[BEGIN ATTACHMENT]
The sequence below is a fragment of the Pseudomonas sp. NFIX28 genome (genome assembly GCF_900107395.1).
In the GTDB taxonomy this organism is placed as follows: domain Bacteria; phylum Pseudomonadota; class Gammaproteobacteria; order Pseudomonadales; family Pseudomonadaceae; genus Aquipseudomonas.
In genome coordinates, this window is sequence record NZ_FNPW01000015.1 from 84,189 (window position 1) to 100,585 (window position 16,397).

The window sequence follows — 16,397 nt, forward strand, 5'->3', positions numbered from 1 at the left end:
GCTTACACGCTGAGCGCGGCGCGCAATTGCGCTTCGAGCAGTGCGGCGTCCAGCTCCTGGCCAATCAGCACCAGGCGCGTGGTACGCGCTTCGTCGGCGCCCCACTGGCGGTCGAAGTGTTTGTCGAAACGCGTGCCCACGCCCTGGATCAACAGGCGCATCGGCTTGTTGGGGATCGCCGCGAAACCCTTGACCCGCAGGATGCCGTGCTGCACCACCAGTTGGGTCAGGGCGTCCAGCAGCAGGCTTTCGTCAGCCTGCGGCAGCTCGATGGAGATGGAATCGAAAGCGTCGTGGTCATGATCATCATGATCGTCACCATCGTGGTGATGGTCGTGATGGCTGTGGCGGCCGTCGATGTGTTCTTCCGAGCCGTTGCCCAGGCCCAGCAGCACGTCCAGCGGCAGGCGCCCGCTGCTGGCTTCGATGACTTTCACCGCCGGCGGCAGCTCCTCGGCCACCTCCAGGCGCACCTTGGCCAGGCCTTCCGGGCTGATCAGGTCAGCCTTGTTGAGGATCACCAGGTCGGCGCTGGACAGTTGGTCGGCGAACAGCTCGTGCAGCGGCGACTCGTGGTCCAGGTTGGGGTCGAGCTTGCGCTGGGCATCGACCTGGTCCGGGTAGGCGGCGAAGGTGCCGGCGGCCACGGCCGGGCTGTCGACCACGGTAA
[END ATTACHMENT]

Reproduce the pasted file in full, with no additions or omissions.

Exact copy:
The sequence below is a fragment of the Pseudomonas sp. NFIX28 genome (genome assembly GCF_900107395.1).
In the GTDB taxonomy this organism is placed as follows: domain Bacteria; phylum Pseudomonadota; class Gammaproteobacteria; order Pseudomonadales; family Pseudomonadaceae; genus Aquipseudomonas.
In genome coordinates, this window is sequence record NZ_FNPW01000015.1 from 84,189 (window position 1) to 100,585 (window position 16,397).

The window sequence follows — 16,397 nt, forward strand, 5'->3', positions numbered from 1 at the left end:
GCTTACACGCTGAGCGCGGCGCGCAATTGCGCTTCGAGCAGTGCGGCGTCCAGCTCCTGGCCAATCAGCACCAGGCGCGTGGTACGCGCTTCGTCGGCGCCCCACTGGCGGTCGAAGTGTTTGTCGAAACGCGTGCCCACGCCCTGGATCAACAGGCGCATCGGCTTGTTGGGGATCGCCGCGAAACCCTTGACCCGCAGGATGCCGTGCTGCACCACCAGTTGGGTCAGGGCGTCCAGCAGCAGGCTTTCGTCAGCCTGCGGCAGCTCGATGGAGATGGAATCGAAAGCGTCGTGGTCATGATCATCATGATCGTCACCATCGTGGTGATGGTCGTGATGGCTGTGGCGGCCGTCGATGTGTTCTTCCGAGCCGTTGCCCAGGCCCAGCAGCACGTCCAGCGGCAGGCGCCCGCTGCTGGCTTCGATGACTTTCACCGCCGGCGGCAGCTCCTCGGCCACCTCCAGGCGCACCTTGGCCAGGCCTTCCGGGCTGATCAGGTCAGCCTTGTTGAGGATCACCAGGTCGGCGCTGGACAGTTGGTCGGCGAACAGCTCGTGCAGCGGCGACTCGTGGTCCAGGTTGGGGTCGAGCTTGCGCTGGGCATCGACCTGGTCCGGGTAGGCGGCGAAGGTGCCGGCGGCCACGGCCGGGCTGTCGACCACGGTAA